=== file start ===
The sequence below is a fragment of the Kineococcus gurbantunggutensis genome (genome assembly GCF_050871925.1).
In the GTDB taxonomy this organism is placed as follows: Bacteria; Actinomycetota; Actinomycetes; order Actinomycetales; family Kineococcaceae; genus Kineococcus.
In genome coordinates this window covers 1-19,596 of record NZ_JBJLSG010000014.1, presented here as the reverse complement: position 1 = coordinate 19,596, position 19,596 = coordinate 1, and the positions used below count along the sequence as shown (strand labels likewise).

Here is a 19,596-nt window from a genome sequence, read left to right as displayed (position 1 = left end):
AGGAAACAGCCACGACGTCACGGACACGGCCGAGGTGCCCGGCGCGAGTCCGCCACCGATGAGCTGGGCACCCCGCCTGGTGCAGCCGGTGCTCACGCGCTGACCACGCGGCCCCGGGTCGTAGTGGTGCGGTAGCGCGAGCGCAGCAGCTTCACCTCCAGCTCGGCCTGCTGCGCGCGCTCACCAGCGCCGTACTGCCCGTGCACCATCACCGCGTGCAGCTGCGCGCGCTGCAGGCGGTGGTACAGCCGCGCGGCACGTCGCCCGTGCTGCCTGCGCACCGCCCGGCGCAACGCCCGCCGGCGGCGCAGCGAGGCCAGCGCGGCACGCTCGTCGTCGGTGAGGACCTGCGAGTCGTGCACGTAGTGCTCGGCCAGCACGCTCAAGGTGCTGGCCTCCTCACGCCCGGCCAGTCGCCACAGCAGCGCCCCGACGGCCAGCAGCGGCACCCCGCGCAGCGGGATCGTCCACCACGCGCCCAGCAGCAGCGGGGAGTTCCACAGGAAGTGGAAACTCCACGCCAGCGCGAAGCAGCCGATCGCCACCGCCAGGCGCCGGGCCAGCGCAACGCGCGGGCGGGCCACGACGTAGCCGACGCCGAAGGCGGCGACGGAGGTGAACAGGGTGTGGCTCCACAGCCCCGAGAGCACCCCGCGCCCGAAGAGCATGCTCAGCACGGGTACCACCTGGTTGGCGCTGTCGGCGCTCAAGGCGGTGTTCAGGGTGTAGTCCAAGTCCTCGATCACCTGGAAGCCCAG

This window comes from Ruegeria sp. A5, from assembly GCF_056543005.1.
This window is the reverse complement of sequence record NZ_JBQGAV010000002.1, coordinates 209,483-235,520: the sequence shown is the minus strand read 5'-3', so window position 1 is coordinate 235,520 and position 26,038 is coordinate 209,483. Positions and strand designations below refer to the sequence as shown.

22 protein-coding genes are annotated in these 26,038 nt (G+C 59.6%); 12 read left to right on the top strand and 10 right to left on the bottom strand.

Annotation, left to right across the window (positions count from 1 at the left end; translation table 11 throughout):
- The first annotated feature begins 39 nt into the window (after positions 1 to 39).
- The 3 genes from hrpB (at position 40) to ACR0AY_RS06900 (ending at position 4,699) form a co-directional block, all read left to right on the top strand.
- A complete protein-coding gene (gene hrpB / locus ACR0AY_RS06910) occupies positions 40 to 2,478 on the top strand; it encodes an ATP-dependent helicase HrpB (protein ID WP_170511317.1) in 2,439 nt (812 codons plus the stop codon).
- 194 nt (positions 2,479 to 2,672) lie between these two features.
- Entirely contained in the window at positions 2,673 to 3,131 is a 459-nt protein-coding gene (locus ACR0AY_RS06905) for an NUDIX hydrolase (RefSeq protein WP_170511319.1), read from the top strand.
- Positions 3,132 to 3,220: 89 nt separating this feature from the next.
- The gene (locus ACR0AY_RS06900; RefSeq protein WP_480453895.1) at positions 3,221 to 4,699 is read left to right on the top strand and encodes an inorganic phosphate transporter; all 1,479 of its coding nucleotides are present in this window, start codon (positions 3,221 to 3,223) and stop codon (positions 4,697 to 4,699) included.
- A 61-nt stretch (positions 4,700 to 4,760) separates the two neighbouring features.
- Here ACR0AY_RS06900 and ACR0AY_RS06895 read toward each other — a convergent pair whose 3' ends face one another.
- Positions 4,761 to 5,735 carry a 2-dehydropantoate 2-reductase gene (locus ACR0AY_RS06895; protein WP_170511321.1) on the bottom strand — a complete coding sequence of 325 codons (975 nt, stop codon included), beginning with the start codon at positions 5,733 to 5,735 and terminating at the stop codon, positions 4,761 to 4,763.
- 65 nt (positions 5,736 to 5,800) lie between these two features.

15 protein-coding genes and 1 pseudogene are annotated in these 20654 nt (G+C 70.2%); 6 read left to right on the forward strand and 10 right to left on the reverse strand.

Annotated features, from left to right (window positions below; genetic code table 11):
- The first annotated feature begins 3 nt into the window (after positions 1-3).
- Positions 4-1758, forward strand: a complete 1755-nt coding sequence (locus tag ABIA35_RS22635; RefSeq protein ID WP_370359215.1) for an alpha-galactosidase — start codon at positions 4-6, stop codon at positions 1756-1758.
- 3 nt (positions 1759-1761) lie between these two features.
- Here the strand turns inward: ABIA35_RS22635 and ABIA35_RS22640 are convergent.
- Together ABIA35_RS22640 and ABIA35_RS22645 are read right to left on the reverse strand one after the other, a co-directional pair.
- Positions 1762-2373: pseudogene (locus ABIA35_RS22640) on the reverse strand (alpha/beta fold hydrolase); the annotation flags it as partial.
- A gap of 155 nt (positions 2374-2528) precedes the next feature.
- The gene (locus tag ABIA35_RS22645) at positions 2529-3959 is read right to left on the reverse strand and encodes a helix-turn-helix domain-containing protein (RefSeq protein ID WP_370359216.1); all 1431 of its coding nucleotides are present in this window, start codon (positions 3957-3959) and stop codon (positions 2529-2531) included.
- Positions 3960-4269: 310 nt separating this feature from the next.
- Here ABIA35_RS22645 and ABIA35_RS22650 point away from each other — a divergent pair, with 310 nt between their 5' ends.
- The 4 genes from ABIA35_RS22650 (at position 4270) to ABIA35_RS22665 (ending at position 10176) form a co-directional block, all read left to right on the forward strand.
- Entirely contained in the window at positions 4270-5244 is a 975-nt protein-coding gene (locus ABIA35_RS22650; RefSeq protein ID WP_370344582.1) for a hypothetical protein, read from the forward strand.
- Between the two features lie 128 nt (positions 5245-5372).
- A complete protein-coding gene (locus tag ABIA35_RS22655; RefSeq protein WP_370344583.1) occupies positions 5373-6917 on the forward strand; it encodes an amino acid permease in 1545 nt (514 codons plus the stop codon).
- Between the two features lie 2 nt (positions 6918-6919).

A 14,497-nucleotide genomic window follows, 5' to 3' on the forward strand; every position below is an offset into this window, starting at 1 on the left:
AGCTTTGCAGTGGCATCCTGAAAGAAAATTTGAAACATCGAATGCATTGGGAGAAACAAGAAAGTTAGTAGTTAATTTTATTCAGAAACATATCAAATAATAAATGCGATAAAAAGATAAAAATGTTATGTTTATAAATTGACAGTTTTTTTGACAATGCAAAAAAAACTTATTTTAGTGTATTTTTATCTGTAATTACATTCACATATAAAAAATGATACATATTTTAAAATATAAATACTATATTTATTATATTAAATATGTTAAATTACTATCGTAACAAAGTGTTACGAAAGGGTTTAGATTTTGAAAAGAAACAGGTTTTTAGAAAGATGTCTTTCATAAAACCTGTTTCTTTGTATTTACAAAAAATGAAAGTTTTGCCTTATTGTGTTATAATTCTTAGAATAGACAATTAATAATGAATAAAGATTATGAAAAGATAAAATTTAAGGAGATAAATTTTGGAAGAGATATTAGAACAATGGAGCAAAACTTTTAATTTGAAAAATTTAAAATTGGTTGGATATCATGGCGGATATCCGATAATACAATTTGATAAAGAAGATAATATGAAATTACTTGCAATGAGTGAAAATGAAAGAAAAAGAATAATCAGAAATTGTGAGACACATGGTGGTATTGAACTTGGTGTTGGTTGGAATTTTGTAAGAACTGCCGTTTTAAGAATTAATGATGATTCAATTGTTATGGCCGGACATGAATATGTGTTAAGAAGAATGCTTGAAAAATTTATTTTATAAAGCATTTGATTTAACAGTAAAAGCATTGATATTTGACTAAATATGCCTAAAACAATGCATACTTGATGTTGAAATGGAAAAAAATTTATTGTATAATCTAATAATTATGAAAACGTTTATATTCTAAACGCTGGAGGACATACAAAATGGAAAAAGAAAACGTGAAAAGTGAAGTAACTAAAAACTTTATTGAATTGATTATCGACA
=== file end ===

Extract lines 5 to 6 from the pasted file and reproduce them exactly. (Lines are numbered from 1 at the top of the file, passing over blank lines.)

AGGAAACAGCCACGACGTCACGGACACGGCCGAGGTGCCCGGCGCGAGTCCGCCACCGATGAGCTGGGCACCCCGCCTGGTGCAGCCGGTGCTCACGCGCTGACCACGCGGCCCCGGGTCGTAGTGGTGCGGTAGCGCGAGCGCAGCAGCTTCACCTCCAGCTCGGCCTGCTGCGCGCGCTCACCAGCGCCGTACTGCCCGTGCACCATCACCGCGTGCAGCTGCGCGCGCTGCAGGCGGTGGTACAGCCGCGCGGCACGTCGCCCGTGCTGCCTGCGCACCGCCCGGCGCAACGCCCGCCGGCGGCGCAGCGAGGCCAGCGCGGCACGCTCGTCGTCGGTGAGGACCTGCGAGTCGTGCACGTAGTGCTCGGCCAGCACGCTCAAGGTGCTGGCCTCCTCACGCCCGGCCAGTCGCCACAGCAGCGCCCCGACGGCCAGCAGCGGCACCCCGCGCAGCGGGATCGTCCACCACGCGCCCAGCAGCAGCGGGGAGTTCCACAGGAAGTGGAAACTCCACGCCAGCGCGAAGCAGCCGATCGCCACCGCCAGGCGCCGGGCCAGCGCAACGCGCGGGCGGGCCACGACGTAGCCGACGCCGAAGGCGGCGACGGAGGTGAACAGGGTGTGGCTCCACAGCCCCGAGAGCACCCCGCGCCCGAAGAGCATGCTCAGCACGGGTACCACCTGGTTGGCGCTGTCGGCGCTCAAGGCGGTGTTCAGGGTGTAGTCCAAGTCCTCGATCACCTGGAAGCCCAG

This window comes from Ruegeria sp. A5, from assembly GCF_056543005.1.